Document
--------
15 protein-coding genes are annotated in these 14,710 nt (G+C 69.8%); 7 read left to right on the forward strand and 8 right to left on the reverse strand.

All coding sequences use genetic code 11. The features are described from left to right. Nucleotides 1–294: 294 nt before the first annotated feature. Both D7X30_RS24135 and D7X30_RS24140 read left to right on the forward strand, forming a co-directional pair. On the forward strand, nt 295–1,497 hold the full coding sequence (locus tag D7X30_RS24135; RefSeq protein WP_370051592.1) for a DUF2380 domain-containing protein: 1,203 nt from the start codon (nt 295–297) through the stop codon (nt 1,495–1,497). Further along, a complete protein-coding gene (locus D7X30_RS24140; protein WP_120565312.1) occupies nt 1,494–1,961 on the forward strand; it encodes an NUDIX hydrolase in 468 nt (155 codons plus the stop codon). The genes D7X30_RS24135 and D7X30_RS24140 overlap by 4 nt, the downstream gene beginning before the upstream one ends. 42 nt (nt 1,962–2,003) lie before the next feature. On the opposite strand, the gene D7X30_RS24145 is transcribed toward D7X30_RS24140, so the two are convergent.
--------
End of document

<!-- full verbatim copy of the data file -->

15 protein-coding genes are annotated in these 14,710 nt (G+C 69.8%); 7 read left to right on the forward strand and 8 right to left on the reverse strand.

All coding sequences use genetic code 11. The features are described from left to right. Nucleotides 1–294: 294 nt before the first annotated feature. Both D7X30_RS24135 and D7X30_RS24140 read left to right on the forward strand, forming a co-directional pair. On the forward strand, nt 295–1,497 hold the full coding sequence (locus tag D7X30_RS24135; RefSeq protein WP_370051592.1) for a DUF2380 domain-containing protein: 1,203 nt from the start codon (nt 295–297) through the stop codon (nt 1,495–1,497). Further along, a complete protein-coding gene (locus D7X30_RS24140; protein WP_120565312.1) occupies nt 1,494–1,961 on the forward strand; it encodes an NUDIX hydrolase in 468 nt (155 codons plus the stop codon). The genes D7X30_RS24135 and D7X30_RS24140 overlap by 4 nt, the downstream gene beginning before the upstream one ends. 42 nt (nt 1,962–2,003) lie before the next feature. On the opposite strand, the gene D7X30_RS24145 is transcribed toward D7X30_RS24140, so the two are convergent.